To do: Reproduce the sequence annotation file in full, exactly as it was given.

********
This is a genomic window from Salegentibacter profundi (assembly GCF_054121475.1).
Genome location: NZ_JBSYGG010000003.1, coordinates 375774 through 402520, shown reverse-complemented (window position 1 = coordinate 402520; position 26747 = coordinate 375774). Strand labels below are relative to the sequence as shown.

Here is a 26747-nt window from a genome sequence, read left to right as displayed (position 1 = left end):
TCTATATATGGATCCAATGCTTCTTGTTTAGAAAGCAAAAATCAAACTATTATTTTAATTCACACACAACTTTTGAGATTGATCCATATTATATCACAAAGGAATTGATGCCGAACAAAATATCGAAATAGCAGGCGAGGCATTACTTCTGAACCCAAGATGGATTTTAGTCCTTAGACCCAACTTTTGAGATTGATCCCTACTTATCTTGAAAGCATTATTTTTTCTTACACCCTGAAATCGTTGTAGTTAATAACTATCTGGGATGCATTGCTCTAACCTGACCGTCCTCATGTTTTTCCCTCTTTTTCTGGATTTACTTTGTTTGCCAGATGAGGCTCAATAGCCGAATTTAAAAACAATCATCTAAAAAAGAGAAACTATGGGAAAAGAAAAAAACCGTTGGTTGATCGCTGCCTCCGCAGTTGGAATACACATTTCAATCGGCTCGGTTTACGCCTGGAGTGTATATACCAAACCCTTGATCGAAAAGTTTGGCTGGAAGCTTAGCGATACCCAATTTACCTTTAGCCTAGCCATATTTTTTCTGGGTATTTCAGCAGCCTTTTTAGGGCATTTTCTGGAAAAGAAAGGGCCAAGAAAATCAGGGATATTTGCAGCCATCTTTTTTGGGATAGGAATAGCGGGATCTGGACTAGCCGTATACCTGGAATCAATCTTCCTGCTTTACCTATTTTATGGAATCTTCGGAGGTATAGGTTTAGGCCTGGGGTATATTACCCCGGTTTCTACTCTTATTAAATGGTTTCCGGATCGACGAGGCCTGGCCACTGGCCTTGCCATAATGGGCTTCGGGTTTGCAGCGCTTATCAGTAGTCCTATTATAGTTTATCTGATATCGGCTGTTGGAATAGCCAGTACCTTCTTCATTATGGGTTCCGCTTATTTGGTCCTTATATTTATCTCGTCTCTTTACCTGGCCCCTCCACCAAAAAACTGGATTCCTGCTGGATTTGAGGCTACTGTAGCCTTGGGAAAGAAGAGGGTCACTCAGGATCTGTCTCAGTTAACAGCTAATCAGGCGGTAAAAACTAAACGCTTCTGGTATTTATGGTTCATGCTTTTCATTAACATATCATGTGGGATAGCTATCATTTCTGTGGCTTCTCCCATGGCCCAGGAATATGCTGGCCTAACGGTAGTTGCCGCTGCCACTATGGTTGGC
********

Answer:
This is a genomic window from Salegentibacter profundi (assembly GCF_054121475.1).
Genome location: NZ_JBSYGG010000003.1, coordinates 375774 through 402520, shown reverse-complemented (window position 1 = coordinate 402520; position 26747 = coordinate 375774). Strand labels below are relative to the sequence as shown.

Here is a 26747-nt window from a genome sequence, read left to right as displayed (position 1 = left end):
TCTATATATGGATCCAATGCTTCTTGTTTAGAAAGCAAAAATCAAACTATTATTTTAATTCACACACAACTTTTGAGATTGATCCATATTATATCACAAAGGAATTGATGCCGAACAAAATATCGAAATAGCAGGCGAGGCATTACTTCTGAACCCAAGATGGATTTTAGTCCTTAGACCCAACTTTTGAGATTGATCCCTACTTATCTTGAAAGCATTATTTTTTCTTACACCCTGAAATCGTTGTAGTTAATAACTATCTGGGATGCATTGCTCTAACCTGACCGTCCTCATGTTTTTCCCTCTTTTTCTGGATTTACTTTGTTTGCCAGATGAGGCTCAATAGCCGAATTTAAAAACAATCATCTAAAAAAGAGAAACTATGGGAAAAGAAAAAAACCGTTGGTTGATCGCTGCCTCCGCAGTTGGAATACACATTTCAATCGGCTCGGTTTACGCCTGGAGTGTATATACCAAACCCTTGATCGAAAAGTTTGGCTGGAAGCTTAGCGATACCCAATTTACCTTTAGCCTAGCCATATTTTTTCTGGGTATTTCAGCAGCCTTTTTAGGGCATTTTCTGGAAAAGAAAGGGCCAAGAAAATCAGGGATATTTGCAGCCATCTTTTTTGGGATAGGAATAGCGGGATCTGGACTAGCCGTATACCTGGAATCAATCTTCCTGCTTTACCTATTTTATGGAATCTTCGGAGGTATAGGTTTAGGCCTGGGGTATATTACCCCGGTTTCTACTCTTATTAAATGGTTTCCGGATCGACGAGGCCTGGCCACTGGCCTTGCCATAATGGGCTTCGGGTTTGCAGCGCTTATCAGTAGTCCTATTATAGTTTATCTGATATCGGCTGTTGGAATAGCCAGTACCTTCTTCATTATGGGTTCCGCTTATTTGGTCCTTATATTTATCTCGTCTCTTTACCTGGCCCCTCCACCAAAAAACTGGATTCCTGCTGGATTTGAGGCTACTGTAGCCTTGGGAAAGAAGAGGGTCACTCAGGATCTGTCTCAGTTAACAGCTAATCAGGCGGTAAAAACTAAACGCTTCTGGTATTTATGGTTCATGCTTTTCATTAACATATCATGTGGGATAGCTATCATTTCTGTGGCTTCTCCCATGGCCCAGGAATATGCTGGCCTAACGGTAGTTGCCGCTGCCACTATGGTTGGC